There is an aspect of our media that definitely likes to play on the dramatic, writes Rev Sydney Maitland. If it is not dramatic then it is not really news. So: crime figures are discussed with far more animation than data on the balance of payments. The disaster, especially if there are pictures, will draw more attention than the routine of life and the personal – especially stories about health and education – is always more easily understood than the abstract.
But then there are also questions about values and loyalty. The rebellion, especially in politics, is more interesting than the loyal (although even here, there are some political movements that are now attracting religious faith and loyalty, with little rational questioning of assumptions or proposals).
Old-fashioned attitudes like constancy and consistency which are perhaps more a matter of habit and attitude, are regarded with a sense of boredom. So where does the fear of the Lord fit in? Indeed, what is it? How do we recognise it?
It is perhaps far more deeply ingrained than we suppose, in that it abides in our sense of values and of being. It is there in our sense of right and wrong, but it is also there as we make our personal devotions and as we come together in worship. It works itself out in our relationships and attitudes, and in what we do and say and even think. It is there in our priorities and it directs the sense and courses of our lives. It is certainly there in the choices we make.
And in these times it is perhaps profoundly counter-cultural. It does not focus on self or on getting and spending, and neither it is about getting the advantage over the next person. It might look at the media rather more critically and wish to ponder rather more before rushing to judgment, especially where more emotional responses are being paraded.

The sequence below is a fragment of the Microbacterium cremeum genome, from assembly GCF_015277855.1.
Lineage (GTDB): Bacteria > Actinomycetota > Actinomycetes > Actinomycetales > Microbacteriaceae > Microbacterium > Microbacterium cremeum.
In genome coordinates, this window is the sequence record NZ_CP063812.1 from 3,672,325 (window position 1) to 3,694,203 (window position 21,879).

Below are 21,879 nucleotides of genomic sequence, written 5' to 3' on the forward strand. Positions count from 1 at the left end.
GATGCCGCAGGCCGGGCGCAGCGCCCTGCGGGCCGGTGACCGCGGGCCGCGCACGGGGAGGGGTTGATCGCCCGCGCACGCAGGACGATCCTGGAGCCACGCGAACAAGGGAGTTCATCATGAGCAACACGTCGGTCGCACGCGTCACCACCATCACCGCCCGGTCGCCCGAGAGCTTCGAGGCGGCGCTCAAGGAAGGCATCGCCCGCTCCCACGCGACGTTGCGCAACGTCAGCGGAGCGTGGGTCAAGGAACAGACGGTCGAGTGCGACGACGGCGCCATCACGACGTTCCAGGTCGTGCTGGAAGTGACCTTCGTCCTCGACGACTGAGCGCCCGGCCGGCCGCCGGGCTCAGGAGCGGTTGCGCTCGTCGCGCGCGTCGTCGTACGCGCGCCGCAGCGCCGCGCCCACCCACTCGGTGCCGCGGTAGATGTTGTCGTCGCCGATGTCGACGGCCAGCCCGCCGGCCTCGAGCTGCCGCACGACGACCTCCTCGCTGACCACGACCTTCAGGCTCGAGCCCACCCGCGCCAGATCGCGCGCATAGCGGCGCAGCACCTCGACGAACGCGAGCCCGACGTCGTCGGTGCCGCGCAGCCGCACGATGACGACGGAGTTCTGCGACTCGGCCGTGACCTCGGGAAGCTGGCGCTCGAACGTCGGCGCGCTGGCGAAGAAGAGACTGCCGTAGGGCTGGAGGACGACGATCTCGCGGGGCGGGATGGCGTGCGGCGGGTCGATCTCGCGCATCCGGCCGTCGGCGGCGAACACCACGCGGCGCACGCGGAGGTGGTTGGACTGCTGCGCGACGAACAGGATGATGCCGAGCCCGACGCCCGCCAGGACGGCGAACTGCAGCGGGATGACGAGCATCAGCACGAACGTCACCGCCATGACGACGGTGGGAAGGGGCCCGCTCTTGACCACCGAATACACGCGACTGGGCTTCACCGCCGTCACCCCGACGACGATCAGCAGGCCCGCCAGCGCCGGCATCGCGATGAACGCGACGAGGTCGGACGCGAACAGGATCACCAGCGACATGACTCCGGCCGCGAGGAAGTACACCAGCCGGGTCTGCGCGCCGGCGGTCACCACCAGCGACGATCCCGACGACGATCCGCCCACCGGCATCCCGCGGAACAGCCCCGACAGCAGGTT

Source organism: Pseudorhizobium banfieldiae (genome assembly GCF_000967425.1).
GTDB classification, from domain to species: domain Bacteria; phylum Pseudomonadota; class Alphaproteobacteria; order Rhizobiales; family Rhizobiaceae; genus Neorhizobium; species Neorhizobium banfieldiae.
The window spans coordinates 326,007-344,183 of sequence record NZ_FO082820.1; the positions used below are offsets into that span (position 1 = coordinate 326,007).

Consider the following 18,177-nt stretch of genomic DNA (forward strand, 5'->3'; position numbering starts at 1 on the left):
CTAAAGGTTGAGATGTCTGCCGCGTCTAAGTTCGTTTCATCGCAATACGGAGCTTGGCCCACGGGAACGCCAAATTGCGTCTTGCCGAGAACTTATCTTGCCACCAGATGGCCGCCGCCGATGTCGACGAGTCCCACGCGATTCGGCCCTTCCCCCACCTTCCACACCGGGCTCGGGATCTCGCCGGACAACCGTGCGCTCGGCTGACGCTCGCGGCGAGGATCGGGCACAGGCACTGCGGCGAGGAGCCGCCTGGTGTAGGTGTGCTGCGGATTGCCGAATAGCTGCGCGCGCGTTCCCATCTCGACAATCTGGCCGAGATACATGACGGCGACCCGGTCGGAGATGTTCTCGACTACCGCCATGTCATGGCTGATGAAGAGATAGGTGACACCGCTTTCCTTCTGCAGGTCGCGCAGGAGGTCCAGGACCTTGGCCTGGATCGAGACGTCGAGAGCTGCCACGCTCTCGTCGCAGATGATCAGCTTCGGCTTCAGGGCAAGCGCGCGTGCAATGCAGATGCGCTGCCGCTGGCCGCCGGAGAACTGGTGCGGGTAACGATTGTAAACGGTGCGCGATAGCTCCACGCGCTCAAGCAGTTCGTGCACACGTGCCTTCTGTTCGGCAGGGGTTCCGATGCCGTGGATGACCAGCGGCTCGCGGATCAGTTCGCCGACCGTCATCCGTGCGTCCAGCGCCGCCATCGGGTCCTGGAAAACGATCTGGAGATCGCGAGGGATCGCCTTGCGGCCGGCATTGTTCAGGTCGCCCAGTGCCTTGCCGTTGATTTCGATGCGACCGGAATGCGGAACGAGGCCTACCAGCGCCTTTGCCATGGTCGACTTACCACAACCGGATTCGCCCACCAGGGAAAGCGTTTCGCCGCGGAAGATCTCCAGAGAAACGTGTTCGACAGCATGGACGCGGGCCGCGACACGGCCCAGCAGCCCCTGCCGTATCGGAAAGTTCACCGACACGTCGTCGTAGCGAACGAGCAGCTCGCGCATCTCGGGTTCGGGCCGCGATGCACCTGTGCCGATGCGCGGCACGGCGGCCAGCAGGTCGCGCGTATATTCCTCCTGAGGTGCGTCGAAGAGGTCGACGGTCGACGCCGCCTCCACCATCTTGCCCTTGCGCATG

So: the desire to condemn and to find fault, the desire to join the latest fashion and craze, the fear of being thought of as being old-fashioned and even out-of-date all play on our fears of being excluded when the reality is that we are already radically included in the most glorious enterprise that ever existed. In this sense we are already part of a movement and an identity that is personal, local, national and global, and which is rooted in the depths of the universe.
God has drawn us into Himself through Jesus Christ and it is here that our identity and our destiny find their homes. There is no need for condemnation or even for anxiety for we are already made acceptable in the sight of God though the person of Jesus Christ.
Perhaps this is where our approach to the feast of All Saints and its associated commemoration of All Souls come together. At All Saints-tide we are rejoicing in those who have completed their lives among us and have found their place in the presence of God. It is a mighty celebration which looks forward to the consummation of creation in the wonder and majesty of God. It is here that our eternal home is to be found and celebrated even if this is for us a vision of the future, where the fact of death holds no fears even if we are still uncertain about the manner of our dying.
All Souls-tide is of course more personal and perhaps more poignant as we remember those close to us who we love but see no longer. The love itself does not die even if those we have known have indeed died, and we are still mindful of the relationship that is for the time being sundered and of the things we said and did, or which we failed to say and do. Yet this time is also a time for profound hope and the bidding prayer of the service of lessons and carols refers to those who rejoice with in a greater light and on a further shore.
Both festivals are perhaps drawn together in Jesus’ commands to His disciples to abide in Him as He abides in the Father; He tells us that by abiding in Him we may indeed be fruitful, even if our lives are the subject of pruning, in order to make them more fruitful yet.
This may not look glamourous or dramatic, but it is what lasts – indeed it is what endures to eternity. So the fleeting headline or television or on-line image may have a passing interest but will soon be lost in the wake of more arresting images.
Every blessing, Sydney Maitland.